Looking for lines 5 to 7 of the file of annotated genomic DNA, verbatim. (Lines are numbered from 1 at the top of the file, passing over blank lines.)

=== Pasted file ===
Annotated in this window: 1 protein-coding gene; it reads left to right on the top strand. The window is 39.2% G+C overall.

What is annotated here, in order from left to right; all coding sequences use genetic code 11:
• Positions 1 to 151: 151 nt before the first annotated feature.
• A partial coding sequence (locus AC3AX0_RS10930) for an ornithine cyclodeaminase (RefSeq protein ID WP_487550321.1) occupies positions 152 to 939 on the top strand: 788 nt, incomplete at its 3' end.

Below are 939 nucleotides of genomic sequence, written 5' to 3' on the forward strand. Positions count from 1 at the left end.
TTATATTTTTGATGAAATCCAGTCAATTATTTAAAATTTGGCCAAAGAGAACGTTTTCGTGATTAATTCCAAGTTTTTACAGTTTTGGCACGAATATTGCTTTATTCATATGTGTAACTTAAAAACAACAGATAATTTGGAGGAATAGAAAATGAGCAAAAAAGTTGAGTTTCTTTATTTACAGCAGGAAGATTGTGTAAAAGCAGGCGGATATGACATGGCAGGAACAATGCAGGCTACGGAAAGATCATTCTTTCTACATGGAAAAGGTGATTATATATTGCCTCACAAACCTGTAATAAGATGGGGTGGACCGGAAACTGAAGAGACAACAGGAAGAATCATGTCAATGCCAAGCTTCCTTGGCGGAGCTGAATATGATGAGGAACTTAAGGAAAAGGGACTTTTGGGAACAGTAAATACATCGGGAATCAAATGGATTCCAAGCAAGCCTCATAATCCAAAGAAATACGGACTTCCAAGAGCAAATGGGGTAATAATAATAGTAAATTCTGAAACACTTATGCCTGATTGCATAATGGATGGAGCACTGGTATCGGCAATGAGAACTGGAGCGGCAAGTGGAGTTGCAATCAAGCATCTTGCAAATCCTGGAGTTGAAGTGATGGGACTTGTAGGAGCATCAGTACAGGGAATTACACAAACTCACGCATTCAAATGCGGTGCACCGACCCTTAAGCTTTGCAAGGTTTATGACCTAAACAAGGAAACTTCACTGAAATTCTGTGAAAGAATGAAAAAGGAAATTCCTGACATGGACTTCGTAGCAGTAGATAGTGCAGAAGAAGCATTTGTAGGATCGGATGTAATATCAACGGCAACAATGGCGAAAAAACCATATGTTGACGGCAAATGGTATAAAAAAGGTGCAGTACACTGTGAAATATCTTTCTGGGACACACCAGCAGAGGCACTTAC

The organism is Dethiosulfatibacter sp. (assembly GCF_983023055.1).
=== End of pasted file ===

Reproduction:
Below are 939 nucleotides of genomic sequence, written 5' to 3' on the forward strand. Positions count from 1 at the left end.
TTATATTTTTGATGAAATCCAGTCAATTATTTAAAATTTGGCCAAAGAGAACGTTTTCGTGATTAATTCCAAGTTTTTACAGTTTTGGCACGAATATTGCTTTATTCATATGTGTAACTTAAAAACAACAGATAATTTGGAGGAATAGAAAATGAGCAAAAAAGTTGAGTTTCTTTATTTACAGCAGGAAGATTGTGTAAAAGCAGGCGGATATGACATGGCAGGAACAATGCAGGCTACGGAAAGATCATTCTTTCTACATGGAAAAGGTGATTATATATTGCCTCACAAACCTGTAATAAGATGGGGTGGACCGGAAACTGAAGAGACAACAGGAAGAATCATGTCAATGCCAAGCTTCCTTGGCGGAGCTGAATATGATGAGGAACTTAAGGAAAAGGGACTTTTGGGAACAGTAAATACATCGGGAATCAAATGGATTCCAAGCAAGCCTCATAATCCAAAGAAATACGGACTTCCAAGAGCAAATGGGGTAATAATAATAGTAAATTCTGAAACACTTATGCCTGATTGCATAATGGATGGAGCACTGGTATCGGCAATGAGAACTGGAGCGGCAAGTGGAGTTGCAATCAAGCATCTTGCAAATCCTGGAGTTGAAGTGATGGGACTTGTAGGAGCATCAGTACAGGGAATTACACAAACTCACGCATTCAAATGCGGTGCACCGACCCTTAAGCTTTGCAAGGTTTATGACCTAAACAAGGAAACTTCACTGAAATTCTGTGAAAGAATGAAAAAGGAAATTCCTGACATGGACTTCGTAGCAGTAGATAGTGCAGAAGAAGCATTTGTAGGATCGGATGTAATATCAACGGCAACAATGGCGAAAAAACCATATGTTGACGGCAAATGGTATAAAAAAGGTGCAGTACACTGTGAAATATCTTTCTGGGACACACCAGCAGAGGCACTTAC

The organism is Dethiosulfatibacter sp. (assembly GCF_983023055.1).